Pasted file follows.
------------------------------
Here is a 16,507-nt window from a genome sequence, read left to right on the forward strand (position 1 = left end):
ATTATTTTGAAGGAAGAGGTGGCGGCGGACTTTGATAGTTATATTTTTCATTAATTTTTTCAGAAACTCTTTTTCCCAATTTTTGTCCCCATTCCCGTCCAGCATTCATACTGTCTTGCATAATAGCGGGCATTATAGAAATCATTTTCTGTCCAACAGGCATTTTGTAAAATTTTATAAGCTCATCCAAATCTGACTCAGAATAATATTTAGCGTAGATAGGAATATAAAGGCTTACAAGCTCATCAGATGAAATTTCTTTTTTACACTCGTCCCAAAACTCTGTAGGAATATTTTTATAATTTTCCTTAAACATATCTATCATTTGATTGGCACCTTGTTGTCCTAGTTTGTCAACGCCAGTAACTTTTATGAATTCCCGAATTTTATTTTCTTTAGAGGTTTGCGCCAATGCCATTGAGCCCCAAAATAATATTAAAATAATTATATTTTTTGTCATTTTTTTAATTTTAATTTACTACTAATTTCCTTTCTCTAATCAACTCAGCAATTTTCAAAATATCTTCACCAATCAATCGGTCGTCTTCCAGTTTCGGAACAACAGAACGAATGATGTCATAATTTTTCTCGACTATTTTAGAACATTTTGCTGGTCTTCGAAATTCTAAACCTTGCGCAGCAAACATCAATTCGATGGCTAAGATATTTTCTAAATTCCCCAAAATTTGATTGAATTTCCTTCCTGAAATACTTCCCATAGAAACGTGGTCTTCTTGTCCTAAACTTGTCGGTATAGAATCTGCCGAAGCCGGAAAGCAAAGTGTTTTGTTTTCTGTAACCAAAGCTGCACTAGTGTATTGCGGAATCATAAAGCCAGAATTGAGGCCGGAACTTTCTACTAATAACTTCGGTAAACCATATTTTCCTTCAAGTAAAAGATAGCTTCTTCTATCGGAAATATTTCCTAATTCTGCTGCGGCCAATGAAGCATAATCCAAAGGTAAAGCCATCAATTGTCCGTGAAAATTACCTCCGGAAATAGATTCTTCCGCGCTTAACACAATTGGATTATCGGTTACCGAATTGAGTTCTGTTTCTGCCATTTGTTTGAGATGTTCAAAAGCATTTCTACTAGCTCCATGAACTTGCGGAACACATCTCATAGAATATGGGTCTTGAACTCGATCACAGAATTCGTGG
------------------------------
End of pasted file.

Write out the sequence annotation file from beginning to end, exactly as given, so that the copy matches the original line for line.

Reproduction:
Here is a 16,507-nt window from a genome sequence, read left to right on the forward strand (position 1 = left end):
ATTATTTTGAAGGAAGAGGTGGCGGCGGACTTTGATAGTTATATTTTTCATTAATTTTTTCAGAAACTCTTTTTCCCAATTTTTGTCCCCATTCCCGTCCAGCATTCATACTGTCTTGCATAATAGCGGGCATTATAGAAATCATTTTCTGTCCAACAGGCATTTTGTAAAATTTTATAAGCTCATCCAAATCTGACTCAGAATAATATTTAGCGTAGATAGGAATATAAAGGCTTACAAGCTCATCAGATGAAATTTCTTTTTTACACTCGTCCCAAAACTCTGTAGGAATATTTTTATAATTTTCCTTAAACATATCTATCATTTGATTGGCACCTTGTTGTCCTAGTTTGTCAACGCCAGTAACTTTTATGAATTCCCGAATTTTATTTTCTTTAGAGGTTTGCGCCAATGCCATTGAGCCCCAAAATAATATTAAAATAATTATATTTTTTGTCATTTTTTTAATTTTAATTTACTACTAATTTCCTTTCTCTAATCAACTCAGCAATTTTCAAAATATCTTCACCAATCAATCGGTCGTCTTCCAGTTTCGGAACAACAGAACGAATGATGTCATAATTTTTCTCGACTATTTTAGAACATTTTGCTGGTCTTCGAAATTCTAAACCTTGCGCAGCAAACATCAATTCGATGGCTAAGATATTTTCTAAATTCCCCAAAATTTGATTGAATTTCCTTCCTGAAATACTTCCCATAGAAACGTGGTCTTCTTGTCCTAAACTTGTCGGTATAGAATCTGCCGAAGCCGGAAAGCAAAGTGTTTTGTTTTCTGTAACCAAAGCTGCACTAGTGTATTGCGGAATCATAAAGCCAGAATTGAGGCCGGAACTTTCTACTAATAACTTCGGTAAACCATATTTTCCTTCAAGTAAAAGATAGCTTCTTCTATCGGAAATATTTCCTAATTCTGCTGCGGCCAATGAAGCATAATCCAAAGGTAAAGCCATCAATTGTCCGTGAAAATTACCTCCGGAAATAGATTCTTCCGCGCTTAACACAATTGGATTATCGGTTACCGAATTGAGTTCTGTTTCTGCCATTTGTTTGAGATGTTCAAAAGCATTTCTACTAGCTCCATGAACTTGCGGAACACATCTCATAGAATATGGGTCTTGAACTCGATCACAGAATTCGTGG